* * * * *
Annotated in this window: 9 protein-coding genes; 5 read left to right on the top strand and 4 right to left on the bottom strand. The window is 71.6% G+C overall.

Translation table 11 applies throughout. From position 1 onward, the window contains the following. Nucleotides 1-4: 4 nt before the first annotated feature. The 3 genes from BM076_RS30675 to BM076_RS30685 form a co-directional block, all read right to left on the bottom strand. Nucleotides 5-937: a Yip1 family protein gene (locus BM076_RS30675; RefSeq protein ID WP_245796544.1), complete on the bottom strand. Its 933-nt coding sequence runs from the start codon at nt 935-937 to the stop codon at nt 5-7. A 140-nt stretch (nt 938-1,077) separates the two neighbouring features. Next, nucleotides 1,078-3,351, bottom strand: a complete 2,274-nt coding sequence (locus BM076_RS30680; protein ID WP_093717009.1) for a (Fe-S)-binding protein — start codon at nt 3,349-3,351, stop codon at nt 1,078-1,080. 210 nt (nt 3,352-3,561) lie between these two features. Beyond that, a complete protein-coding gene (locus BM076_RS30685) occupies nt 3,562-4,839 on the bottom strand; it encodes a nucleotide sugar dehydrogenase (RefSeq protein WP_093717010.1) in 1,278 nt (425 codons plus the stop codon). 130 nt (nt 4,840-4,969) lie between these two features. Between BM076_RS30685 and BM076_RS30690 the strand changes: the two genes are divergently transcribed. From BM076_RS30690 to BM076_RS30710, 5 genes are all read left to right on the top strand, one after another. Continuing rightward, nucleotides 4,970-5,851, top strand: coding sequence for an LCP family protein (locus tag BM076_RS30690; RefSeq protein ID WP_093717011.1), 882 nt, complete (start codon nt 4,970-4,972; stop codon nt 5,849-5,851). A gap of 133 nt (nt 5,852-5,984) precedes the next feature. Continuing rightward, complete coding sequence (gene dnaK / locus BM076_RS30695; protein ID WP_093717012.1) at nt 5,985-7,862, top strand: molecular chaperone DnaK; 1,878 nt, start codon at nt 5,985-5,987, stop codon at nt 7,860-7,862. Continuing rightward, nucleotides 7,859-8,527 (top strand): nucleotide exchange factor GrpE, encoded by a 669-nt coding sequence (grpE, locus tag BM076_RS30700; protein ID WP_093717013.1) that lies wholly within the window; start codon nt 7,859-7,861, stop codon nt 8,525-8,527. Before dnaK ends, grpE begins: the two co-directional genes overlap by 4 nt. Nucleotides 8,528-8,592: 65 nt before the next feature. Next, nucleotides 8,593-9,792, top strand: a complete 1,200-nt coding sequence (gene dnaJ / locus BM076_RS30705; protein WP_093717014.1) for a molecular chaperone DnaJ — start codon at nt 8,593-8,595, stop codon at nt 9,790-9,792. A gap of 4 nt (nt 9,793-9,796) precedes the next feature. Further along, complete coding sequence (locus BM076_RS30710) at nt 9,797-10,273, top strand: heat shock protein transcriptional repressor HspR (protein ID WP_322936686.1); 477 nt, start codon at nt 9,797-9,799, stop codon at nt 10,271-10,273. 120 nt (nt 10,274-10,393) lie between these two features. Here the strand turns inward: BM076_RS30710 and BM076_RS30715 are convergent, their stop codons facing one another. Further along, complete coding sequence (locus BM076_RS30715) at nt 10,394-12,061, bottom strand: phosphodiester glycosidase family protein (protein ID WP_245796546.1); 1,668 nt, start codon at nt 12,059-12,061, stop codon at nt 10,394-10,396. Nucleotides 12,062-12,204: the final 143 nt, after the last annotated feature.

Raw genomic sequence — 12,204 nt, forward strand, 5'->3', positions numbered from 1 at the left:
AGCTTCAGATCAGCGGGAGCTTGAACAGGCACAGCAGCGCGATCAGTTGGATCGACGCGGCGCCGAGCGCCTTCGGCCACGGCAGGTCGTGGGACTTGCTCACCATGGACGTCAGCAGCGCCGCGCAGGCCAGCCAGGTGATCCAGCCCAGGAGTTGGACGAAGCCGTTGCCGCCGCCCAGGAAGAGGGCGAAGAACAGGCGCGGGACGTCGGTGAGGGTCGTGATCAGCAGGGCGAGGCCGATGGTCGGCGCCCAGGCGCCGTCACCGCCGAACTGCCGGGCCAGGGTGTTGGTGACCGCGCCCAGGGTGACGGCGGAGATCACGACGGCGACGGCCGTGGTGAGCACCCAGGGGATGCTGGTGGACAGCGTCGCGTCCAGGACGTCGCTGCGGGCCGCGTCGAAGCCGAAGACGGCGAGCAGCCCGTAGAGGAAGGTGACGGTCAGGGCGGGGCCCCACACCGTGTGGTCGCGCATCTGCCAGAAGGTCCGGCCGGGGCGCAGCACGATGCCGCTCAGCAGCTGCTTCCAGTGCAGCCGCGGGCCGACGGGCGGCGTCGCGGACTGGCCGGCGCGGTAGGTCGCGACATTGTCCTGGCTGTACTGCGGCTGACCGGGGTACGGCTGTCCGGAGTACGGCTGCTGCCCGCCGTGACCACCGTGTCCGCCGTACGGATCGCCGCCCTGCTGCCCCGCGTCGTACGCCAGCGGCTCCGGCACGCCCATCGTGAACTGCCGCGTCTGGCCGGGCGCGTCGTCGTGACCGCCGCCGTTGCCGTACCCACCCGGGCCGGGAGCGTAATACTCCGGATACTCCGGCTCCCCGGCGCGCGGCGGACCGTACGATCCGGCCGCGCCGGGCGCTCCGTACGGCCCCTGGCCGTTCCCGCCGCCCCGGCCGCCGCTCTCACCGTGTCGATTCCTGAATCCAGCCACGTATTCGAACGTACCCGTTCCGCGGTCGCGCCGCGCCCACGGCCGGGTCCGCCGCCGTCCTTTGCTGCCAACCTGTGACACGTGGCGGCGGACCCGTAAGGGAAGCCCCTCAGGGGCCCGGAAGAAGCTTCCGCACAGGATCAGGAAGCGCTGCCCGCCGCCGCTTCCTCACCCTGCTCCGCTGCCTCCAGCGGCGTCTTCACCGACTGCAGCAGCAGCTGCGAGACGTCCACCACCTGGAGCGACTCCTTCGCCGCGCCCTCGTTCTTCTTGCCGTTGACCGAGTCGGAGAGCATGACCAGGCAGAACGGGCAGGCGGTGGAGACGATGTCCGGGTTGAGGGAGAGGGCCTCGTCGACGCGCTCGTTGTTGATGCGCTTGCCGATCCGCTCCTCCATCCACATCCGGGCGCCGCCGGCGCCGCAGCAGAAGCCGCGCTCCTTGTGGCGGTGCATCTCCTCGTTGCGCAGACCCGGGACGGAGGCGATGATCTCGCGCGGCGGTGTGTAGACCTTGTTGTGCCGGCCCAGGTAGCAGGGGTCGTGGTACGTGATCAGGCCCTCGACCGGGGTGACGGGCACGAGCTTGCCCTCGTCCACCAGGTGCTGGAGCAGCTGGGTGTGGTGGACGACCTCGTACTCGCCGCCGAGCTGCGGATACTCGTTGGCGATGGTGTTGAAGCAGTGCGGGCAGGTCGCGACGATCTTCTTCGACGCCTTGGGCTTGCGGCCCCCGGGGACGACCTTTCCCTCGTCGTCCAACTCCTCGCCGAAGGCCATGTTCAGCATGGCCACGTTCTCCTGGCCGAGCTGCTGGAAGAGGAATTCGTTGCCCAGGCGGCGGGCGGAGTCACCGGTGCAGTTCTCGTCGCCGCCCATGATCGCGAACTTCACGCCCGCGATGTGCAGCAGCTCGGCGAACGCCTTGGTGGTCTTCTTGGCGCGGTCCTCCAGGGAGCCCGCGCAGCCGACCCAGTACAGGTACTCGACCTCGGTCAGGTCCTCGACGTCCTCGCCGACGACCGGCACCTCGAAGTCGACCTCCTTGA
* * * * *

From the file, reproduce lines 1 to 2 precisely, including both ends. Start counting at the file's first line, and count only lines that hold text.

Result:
Annotated in this window: 9 protein-coding genes; 5 read left to right on the top strand and 4 right to left on the bottom strand. The window is 71.6% G+C overall.

Translation table 11 applies throughout. From position 1 onward, the window contains the following. Nucleotides 1-4: 4 nt before the first annotated feature. The 3 genes from BM076_RS30675 to BM076_RS30685 form a co-directional block, all read right to left on the bottom strand. Nucleotides 5-937: a Yip1 family protein gene (locus BM076_RS30675; RefSeq protein ID WP_245796544.1), complete on the bottom strand. Its 933-nt coding sequence runs from the start codon at nt 935-937 to the stop codon at nt 5-7. A 140-nt stretch (nt 938-1,077) separates the two neighbouring features. Next, nucleotides 1,078-3,351, bottom strand: a complete 2,274-nt coding sequence (locus BM076_RS30680; protein ID WP_093717009.1) for a (Fe-S)-binding protein — start codon at nt 3,349-3,351, stop codon at nt 1,078-1,080. 210 nt (nt 3,352-3,561) lie between these two features. Beyond that, a complete protein-coding gene (locus BM076_RS30685) occupies nt 3,562-4,839 on the bottom strand; it encodes a nucleotide sugar dehydrogenase (RefSeq protein WP_093717010.1) in 1,278 nt (425 codons plus the stop codon). 130 nt (nt 4,840-4,969) lie between these two features. Between BM076_RS30685 and BM076_RS30690 the strand changes: the two genes are divergently transcribed. From BM076_RS30690 to BM076_RS30710, 5 genes are all read left to right on the top strand, one after another. Continuing rightward, nucleotides 4,970-5,851, top strand: coding sequence for an LCP family protein (locus tag BM076_RS30690; RefSeq protein ID WP_093717011.1), 882 nt, complete (start codon nt 4,970-4,972; stop codon nt 5,849-5,851). A gap of 133 nt (nt 5,852-5,984) precedes the next feature. Continuing rightward, complete coding sequence (gene dnaK / locus BM076_RS30695; protein ID WP_093717012.1) at nt 5,985-7,862, top strand: molecular chaperone DnaK; 1,878 nt, start codon at nt 5,985-5,987, stop codon at nt 7,860-7,862. Continuing rightward, nucleotides 7,859-8,527 (top strand): nucleotide exchange factor GrpE, encoded by a 669-nt coding sequence (grpE, locus tag BM076_RS30700; protein ID WP_093717013.1) that lies wholly within the window; start codon nt 7,859-7,861, stop codon nt 8,525-8,527. Before dnaK ends, grpE begins: the two co-directional genes overlap by 4 nt. Nucleotides 8,528-8,592: 65 nt before the next feature. Next, nucleotides 8,593-9,792, top strand: a complete 1,200-nt coding sequence (gene dnaJ / locus BM076_RS30705; protein WP_093717014.1) for a molecular chaperone DnaJ — start codon at nt 8,593-8,595, stop codon at nt 9,790-9,792. A gap of 4 nt (nt 9,793-9,796) precedes the next feature. Further along, complete coding sequence (locus BM076_RS30710) at nt 9,797-10,273, top strand: heat shock protein transcriptional repressor HspR (protein ID WP_322936686.1); 477 nt, start codon at nt 9,797-9,799, stop codon at nt 10,271-10,273. 120 nt (nt 10,274-10,393) lie between these two features. Here the strand turns inward: BM076_RS30710 and BM076_RS30715 are convergent, their stop codons facing one another. Further along, complete coding sequence (locus BM076_RS30715) at nt 10,394-12,061, bottom strand: phosphodiester glycosidase family protein (protein ID WP_245796546.1); 1,668 nt, start codon at nt 12,059-12,061, stop codon at nt 10,394-10,396. Nucleotides 12,062-12,204: the final 143 nt, after the last annotated feature.